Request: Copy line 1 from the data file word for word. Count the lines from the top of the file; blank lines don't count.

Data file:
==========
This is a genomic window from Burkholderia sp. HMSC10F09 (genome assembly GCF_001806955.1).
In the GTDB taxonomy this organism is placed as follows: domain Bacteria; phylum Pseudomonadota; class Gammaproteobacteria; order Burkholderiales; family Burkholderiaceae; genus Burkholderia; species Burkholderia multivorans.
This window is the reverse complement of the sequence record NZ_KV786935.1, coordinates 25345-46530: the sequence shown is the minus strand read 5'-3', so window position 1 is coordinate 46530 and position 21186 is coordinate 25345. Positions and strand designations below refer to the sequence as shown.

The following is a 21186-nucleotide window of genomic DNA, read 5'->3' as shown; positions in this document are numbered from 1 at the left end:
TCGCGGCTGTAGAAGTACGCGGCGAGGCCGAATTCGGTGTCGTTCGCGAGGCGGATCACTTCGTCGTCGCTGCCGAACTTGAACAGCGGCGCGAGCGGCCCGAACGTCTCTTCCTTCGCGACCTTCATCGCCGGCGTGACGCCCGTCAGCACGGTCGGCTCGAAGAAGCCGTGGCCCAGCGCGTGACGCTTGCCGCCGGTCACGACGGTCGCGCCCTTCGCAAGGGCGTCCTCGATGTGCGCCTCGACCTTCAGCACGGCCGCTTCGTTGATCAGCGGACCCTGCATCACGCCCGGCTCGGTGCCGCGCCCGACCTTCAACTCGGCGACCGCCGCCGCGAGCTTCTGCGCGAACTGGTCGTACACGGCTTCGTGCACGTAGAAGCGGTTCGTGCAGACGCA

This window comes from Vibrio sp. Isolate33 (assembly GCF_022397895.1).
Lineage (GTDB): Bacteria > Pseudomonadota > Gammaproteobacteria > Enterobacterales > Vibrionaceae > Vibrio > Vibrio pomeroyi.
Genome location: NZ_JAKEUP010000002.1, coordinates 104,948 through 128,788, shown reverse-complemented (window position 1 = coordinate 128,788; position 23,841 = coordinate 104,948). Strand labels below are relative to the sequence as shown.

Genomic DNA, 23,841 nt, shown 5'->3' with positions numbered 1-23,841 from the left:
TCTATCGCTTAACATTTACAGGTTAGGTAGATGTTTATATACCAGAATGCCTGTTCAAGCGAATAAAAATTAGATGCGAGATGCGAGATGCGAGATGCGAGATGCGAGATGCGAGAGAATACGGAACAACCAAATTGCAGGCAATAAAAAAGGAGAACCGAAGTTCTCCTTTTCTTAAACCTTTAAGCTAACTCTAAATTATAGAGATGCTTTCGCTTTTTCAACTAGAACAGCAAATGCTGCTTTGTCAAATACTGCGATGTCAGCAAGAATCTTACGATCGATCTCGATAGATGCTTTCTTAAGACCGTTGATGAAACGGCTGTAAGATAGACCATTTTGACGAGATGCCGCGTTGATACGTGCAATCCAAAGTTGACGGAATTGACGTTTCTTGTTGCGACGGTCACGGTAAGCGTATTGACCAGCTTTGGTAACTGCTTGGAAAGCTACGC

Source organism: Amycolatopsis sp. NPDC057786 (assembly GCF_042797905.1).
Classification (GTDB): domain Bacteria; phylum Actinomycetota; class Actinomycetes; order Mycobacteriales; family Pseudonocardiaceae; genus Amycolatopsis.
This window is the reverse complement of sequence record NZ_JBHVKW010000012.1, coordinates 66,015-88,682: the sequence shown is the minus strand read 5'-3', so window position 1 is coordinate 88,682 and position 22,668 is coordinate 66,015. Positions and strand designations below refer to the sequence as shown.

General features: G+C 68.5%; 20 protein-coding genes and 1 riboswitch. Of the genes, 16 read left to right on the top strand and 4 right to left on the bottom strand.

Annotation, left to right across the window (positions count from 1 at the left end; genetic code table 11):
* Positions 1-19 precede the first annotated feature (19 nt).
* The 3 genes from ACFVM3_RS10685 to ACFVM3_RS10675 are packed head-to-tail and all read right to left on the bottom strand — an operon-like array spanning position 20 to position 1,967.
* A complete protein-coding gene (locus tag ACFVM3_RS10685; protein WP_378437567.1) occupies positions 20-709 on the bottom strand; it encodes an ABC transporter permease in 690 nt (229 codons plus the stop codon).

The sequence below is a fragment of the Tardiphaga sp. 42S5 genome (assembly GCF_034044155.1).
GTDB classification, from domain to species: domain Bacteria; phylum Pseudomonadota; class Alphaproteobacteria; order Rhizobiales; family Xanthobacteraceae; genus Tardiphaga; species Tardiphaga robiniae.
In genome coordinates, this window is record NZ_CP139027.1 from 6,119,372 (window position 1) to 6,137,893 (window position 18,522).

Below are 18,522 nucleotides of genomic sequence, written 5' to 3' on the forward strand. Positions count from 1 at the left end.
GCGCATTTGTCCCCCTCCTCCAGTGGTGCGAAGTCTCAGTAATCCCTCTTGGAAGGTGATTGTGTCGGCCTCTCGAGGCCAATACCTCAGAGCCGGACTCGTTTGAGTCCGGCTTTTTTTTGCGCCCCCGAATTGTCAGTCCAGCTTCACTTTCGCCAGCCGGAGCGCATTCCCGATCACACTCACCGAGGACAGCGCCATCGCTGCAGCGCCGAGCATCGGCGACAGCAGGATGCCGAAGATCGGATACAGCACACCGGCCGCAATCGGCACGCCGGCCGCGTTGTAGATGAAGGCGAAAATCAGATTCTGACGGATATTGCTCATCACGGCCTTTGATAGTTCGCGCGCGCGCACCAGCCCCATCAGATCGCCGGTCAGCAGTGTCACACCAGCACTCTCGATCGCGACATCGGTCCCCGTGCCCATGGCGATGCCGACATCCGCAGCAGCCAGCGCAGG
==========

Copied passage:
This is a genomic window from Burkholderia sp. HMSC10F09 (genome assembly GCF_001806955.1).